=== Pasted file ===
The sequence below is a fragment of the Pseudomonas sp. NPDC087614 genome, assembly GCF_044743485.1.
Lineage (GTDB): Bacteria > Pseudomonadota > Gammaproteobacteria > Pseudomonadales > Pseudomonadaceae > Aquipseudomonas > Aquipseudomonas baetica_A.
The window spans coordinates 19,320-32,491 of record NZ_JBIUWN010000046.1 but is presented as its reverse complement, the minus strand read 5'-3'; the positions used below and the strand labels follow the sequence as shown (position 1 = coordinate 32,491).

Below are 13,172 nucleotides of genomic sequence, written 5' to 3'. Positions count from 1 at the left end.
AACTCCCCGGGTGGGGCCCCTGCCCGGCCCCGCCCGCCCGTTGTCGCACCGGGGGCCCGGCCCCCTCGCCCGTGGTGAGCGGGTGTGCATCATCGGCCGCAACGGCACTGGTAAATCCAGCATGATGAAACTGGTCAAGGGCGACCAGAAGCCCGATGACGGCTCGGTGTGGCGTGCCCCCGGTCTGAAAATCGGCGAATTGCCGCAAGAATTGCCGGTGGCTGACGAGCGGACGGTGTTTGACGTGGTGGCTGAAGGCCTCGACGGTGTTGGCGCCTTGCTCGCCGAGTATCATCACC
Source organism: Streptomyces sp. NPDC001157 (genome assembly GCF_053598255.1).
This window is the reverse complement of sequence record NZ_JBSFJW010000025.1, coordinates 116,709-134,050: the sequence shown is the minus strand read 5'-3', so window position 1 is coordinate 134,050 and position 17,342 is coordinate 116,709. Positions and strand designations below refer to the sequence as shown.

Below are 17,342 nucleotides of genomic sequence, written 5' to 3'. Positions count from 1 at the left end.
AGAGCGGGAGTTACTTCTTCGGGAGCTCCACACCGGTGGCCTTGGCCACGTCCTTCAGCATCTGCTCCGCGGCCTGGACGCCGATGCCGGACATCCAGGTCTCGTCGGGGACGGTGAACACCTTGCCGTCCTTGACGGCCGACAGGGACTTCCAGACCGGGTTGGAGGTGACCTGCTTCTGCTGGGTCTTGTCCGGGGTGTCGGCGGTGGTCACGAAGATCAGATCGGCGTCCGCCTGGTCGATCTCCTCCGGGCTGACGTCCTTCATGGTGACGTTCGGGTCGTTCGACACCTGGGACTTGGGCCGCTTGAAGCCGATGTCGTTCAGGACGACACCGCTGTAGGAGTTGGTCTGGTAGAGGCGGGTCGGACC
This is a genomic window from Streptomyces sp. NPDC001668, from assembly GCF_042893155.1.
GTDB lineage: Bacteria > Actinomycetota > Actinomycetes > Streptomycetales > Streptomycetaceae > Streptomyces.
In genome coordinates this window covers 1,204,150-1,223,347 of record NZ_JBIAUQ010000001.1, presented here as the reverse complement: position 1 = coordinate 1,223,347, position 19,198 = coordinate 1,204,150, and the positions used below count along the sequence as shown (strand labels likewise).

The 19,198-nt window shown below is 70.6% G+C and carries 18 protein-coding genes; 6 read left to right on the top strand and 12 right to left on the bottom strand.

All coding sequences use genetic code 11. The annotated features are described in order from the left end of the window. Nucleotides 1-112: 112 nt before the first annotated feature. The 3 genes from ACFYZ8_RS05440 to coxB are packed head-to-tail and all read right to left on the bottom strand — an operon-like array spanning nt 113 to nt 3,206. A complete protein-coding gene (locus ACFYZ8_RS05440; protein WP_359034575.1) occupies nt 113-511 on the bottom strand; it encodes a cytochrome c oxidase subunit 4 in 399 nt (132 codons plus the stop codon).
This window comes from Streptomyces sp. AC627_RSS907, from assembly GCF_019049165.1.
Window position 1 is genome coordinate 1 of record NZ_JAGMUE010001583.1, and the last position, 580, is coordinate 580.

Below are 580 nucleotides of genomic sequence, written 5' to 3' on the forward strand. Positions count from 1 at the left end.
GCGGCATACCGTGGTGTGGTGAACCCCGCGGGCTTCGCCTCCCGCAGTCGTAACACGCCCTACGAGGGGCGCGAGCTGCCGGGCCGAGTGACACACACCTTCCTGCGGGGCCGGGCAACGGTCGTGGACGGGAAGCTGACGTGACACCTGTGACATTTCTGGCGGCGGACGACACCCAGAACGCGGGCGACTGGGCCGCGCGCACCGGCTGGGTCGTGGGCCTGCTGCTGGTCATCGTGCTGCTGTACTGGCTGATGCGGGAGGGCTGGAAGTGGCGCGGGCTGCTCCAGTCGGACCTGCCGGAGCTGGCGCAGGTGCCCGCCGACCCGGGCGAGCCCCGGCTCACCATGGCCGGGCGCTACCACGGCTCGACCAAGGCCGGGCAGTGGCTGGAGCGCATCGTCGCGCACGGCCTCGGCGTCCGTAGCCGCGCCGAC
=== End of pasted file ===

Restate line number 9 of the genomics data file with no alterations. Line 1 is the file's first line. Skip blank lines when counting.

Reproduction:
AGAGCGGGAGTTACTTCTTCGGGAGCTCCACACCGGTGGCCTTGGCCACGTCCTTCAGCATCTGCTCCGCGGCCTGGACGCCGATGCCGGACATCCAGGTCTCGTCGGGGACGGTGAACACCTTGCCGTCCTTGACGGCCGACAGGGACTTCCAGACCGGGTTGGAGGTGACCTGCTTCTGCTGGGTCTTGTCCGGGGTGTCGGCGGTGGTCACGAAGATCAGATCGGCGTCCGCCTGGTCGATCTCCTCCGGGCTGACGTCCTTCATGGTGACGTTCGGGTCGTTCGACACCTGGGACTTGGGCCGCTTGAAGCCGATGTCGTTCAGGACGACACCGCTGTAGGAGTTGGTCTGGTAGAGGCGGGTCGGACC